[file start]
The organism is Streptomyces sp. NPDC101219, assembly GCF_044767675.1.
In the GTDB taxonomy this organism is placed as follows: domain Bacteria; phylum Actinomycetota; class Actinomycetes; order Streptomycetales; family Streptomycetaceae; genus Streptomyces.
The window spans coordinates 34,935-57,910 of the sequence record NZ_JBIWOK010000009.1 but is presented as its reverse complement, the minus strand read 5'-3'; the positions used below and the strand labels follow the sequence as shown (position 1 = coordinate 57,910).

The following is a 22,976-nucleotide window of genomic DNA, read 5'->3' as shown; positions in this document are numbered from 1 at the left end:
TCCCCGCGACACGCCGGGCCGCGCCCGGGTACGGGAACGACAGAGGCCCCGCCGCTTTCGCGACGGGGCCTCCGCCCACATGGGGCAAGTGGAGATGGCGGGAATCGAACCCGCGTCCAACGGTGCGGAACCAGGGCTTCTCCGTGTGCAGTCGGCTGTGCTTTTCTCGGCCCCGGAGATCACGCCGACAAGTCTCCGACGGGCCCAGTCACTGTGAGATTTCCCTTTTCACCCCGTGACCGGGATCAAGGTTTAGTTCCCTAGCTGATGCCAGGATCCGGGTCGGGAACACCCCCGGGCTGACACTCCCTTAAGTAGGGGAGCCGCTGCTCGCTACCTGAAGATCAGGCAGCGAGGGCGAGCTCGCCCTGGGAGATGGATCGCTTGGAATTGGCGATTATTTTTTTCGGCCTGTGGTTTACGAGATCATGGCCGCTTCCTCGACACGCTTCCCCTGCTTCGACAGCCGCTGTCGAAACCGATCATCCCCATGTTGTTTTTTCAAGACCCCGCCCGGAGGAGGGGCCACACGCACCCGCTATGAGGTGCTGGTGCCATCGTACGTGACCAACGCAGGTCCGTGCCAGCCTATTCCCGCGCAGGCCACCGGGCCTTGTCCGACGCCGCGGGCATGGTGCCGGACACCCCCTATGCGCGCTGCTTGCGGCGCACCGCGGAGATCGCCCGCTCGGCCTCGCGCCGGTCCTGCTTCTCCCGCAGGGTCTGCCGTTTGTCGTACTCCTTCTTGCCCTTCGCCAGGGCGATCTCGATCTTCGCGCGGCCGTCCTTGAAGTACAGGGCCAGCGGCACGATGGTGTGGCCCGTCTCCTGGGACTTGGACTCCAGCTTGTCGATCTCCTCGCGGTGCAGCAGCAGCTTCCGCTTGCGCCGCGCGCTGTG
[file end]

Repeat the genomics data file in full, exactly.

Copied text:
The organism is Streptomyces sp. NPDC101219, assembly GCF_044767675.1.
In the GTDB taxonomy this organism is placed as follows: domain Bacteria; phylum Actinomycetota; class Actinomycetes; order Streptomycetales; family Streptomycetaceae; genus Streptomyces.
The window spans coordinates 34,935-57,910 of the sequence record NZ_JBIWOK010000009.1 but is presented as its reverse complement, the minus strand read 5'-3'; the positions used below and the strand labels follow the sequence as shown (position 1 = coordinate 57,910).

The following is a 22,976-nucleotide window of genomic DNA, read 5'->3' as shown; positions in this document are numbered from 1 at the left end:
TCCCCGCGACACGCCGGGCCGCGCCCGGGTACGGGAACGACAGAGGCCCCGCCGCTTTCGCGACGGGGCCTCCGCCCACATGGGGCAAGTGGAGATGGCGGGAATCGAACCCGCGTCCAACGGTGCGGAACCAGGGCTTCTCCGTGTGCAGTCGGCTGTGCTTTTCTCGGCCCCGGAGATCACGCCGACAAGTCTCCGACGGGCCCAGTCACTGTGAGATTTCCCTTTTCACCCCGTGACCGGGATCAAGGTTTAGTTCCCTAGCTGATGCCAGGATCCGGGTCGGGAACACCCCCGGGCTGACACTCCCTTAAGTAGGGGAGCCGCTGCTCGCTACCTGAAGATCAGGCAGCGAGGGCGAGCTCGCCCTGGGAGATGGATCGCTTGGAATTGGCGATTATTTTTTTCGGCCTGTGGTTTACGAGATCATGGCCGCTTCCTCGACACGCTTCCCCTGCTTCGACAGCCGCTGTCGAAACCGATCATCCCCATGTTGTTTTTTCAAGACCCCGCCCGGAGGAGGGGCCACACGCACCCGCTATGAGGTGCTGGTGCCATCGTACGTGACCAACGCAGGTCCGTGCCAGCCTATTCCCGCGCAGGCCACCGGGCCTTGTCCGACGCCGCGGGCATGGTGCCGGACACCCCCTATGCGCGCTGCTTGCGGCGCACCGCGGAGATCGCCCGCTCGGCCTCGCGCCGGTCCTGCTTCTCCCGCAGGGTCTGCCGTTTGTCGTACTCCTTCTTGCCCTTCGCCAGGGCGATCTCGATCTTCGCGCGGCCGTCCTTGAAGTACAGGGCCAGCGGCACGATGGTGTGGCCCGTCTCCTGGGACTTGGACTCCAGCTTGTCGATCTCCTCGCGGTGCAGCAGCAGCTTCCGCTTGCGCCGCGCGCTGTG